‘Arbitrage’ is a slick suspense thriller that consolidates its few valuable assets
Directed by Nicholas Jarecki
Written by Nicholas Jarecki
It’s starting to look like you need an Economics degree to watch movies. Last year, there was a small gem of film called Margin Call that, despite its incredibly legalese name, managed to be a gripping and insightful look into the backstabbing and ass-covering antics of Wall Street cronies. It was a fairly good movie, despite the fact that most people didn’t know what ‘margin call’ meant (even after they’ve browsed the Wikipedia article).
Now, in his directorial debut, Nicholas Jarecki brings us Arbitrage, which boasts an equally esoteric name sourced from a finance-centric vernacular, but, like Margin Call, has appeal beyond its cryptic title. Anchored by a magnetic performance from Richard Gere and an elaborate, if sometimes convoluted, story, Arbitrage is a slick suspense thriller that consolidates its few valuable assets.
Richard Gere is Robert Miller, a high-rolling New York City hedge-fund magnate who is in way over his head. A charlatan, pompous and with severe delusions of grandeur, Mr. Gere puts in an effective rendition of Michael Douglas’ Gordon Gekko, and although he never says that “greed is good”, it’s quite clear that he believes this to be true.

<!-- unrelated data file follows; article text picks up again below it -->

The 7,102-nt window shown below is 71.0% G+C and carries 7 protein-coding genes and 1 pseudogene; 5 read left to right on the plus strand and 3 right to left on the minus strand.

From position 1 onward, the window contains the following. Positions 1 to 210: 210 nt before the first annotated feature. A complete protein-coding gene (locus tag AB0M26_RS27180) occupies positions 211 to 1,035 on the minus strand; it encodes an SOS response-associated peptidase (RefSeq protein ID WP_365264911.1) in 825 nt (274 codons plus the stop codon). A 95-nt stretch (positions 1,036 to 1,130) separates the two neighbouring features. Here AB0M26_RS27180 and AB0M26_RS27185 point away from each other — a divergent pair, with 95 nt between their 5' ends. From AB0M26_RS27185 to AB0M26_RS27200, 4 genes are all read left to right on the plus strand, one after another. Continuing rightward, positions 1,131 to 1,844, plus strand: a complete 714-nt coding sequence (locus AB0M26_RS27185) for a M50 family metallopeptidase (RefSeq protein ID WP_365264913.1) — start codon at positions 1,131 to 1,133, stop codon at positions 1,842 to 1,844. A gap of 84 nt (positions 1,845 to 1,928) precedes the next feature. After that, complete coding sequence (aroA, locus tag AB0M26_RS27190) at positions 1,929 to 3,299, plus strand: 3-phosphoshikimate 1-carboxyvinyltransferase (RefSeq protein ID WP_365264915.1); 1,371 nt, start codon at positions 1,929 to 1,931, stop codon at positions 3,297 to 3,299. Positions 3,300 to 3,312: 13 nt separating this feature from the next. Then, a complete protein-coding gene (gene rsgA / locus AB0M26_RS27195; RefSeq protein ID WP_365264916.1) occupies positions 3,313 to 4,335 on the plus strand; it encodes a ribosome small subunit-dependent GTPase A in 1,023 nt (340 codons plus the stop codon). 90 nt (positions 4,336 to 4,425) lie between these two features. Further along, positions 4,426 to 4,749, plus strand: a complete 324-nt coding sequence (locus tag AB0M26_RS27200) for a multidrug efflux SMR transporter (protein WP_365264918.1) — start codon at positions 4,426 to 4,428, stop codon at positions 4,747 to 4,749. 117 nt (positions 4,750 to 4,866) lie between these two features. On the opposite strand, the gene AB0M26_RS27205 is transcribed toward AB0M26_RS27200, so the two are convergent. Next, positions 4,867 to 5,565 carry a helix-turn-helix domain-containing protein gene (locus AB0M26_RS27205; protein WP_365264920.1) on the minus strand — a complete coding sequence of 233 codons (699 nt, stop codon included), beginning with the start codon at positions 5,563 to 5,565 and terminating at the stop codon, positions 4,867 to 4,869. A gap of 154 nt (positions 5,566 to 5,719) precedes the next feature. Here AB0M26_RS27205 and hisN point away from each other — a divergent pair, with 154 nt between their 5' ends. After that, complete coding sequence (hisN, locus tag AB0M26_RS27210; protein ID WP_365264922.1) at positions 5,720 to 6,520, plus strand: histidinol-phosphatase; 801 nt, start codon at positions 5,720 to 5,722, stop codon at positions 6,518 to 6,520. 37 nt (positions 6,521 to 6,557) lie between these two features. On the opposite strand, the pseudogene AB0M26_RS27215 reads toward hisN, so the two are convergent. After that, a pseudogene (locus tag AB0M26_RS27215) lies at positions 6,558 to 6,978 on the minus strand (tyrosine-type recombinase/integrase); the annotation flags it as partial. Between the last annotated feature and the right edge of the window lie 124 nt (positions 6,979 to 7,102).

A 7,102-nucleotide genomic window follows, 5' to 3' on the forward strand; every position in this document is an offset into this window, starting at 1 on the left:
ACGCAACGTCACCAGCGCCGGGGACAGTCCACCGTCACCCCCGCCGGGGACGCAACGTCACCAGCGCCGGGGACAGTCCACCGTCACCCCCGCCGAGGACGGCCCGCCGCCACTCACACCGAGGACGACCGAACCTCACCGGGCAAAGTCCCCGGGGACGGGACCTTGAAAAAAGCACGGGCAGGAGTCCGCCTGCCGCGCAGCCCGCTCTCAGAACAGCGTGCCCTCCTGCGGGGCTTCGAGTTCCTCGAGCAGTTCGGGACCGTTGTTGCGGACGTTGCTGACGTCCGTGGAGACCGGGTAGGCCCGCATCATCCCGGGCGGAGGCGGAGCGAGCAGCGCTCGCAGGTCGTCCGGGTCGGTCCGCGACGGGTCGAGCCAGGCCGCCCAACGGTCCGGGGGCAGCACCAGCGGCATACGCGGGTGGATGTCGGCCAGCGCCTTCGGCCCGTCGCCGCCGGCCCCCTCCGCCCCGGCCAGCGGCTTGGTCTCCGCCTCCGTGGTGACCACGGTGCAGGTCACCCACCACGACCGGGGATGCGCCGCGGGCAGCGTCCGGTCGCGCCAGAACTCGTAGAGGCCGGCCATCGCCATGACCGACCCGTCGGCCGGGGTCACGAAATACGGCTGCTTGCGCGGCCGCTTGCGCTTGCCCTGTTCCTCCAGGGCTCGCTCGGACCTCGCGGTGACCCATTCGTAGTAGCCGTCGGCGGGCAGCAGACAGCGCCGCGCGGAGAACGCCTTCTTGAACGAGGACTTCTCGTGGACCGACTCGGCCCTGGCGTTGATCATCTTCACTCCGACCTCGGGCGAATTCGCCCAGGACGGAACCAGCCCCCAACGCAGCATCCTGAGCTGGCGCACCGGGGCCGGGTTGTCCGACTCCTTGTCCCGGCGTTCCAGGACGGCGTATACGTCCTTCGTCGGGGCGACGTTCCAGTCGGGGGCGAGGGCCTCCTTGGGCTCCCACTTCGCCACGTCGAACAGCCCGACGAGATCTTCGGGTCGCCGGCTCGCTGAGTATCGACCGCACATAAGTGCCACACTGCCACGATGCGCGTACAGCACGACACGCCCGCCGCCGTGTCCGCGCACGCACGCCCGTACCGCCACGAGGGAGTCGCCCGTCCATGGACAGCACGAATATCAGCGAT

Although immaculate and PR-perfect on the outside, Miller is balancing a whole host of potentially volatile calamites on the inside. For one, he is cheating on his wife Ellen (Susan Sarandon) with a French art dealer named Julie (Laetitia Casta).
For two, he is trying to sell his trading empire to a major bank before his history of fraud and chicanery catches up with him. After the sale, he plans to abdicate his high-standing position to his brilliant daughter and heir-apparent, Brooke (Brit Marling).
With the future mapped out in front of him, Miller seems destined to coast down easy street until a freak car accident puts him under the suspicion of NYPD detective Michael Bryer (Tim Roth). In danger of exposing the many skeletons in his closet, Miller tries franticly to erase the trail of evidence that follows him in a desperate attempt to protect himself and, in his own mind, the people around him.
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